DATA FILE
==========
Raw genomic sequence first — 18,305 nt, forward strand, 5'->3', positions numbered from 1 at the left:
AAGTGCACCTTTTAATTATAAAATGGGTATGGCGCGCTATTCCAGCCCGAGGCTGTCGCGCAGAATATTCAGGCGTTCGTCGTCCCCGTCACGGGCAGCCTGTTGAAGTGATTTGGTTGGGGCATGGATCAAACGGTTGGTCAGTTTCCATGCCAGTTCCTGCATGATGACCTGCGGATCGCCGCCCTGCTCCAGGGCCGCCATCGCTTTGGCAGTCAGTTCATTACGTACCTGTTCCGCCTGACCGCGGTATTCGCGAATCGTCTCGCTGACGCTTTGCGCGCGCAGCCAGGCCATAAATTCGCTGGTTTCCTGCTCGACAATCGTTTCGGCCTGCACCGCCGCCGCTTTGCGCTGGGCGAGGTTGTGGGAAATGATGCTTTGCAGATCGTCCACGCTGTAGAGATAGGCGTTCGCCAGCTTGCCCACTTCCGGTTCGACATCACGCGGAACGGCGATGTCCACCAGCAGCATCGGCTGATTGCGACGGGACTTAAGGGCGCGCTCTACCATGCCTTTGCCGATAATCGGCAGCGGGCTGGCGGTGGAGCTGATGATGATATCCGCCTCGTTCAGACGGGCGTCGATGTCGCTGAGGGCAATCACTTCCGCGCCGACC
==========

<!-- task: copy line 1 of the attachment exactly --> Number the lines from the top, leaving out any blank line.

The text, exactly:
Raw genomic sequence first — 18,305 nt, forward strand, 5'->3', positions numbered from 1 at the left: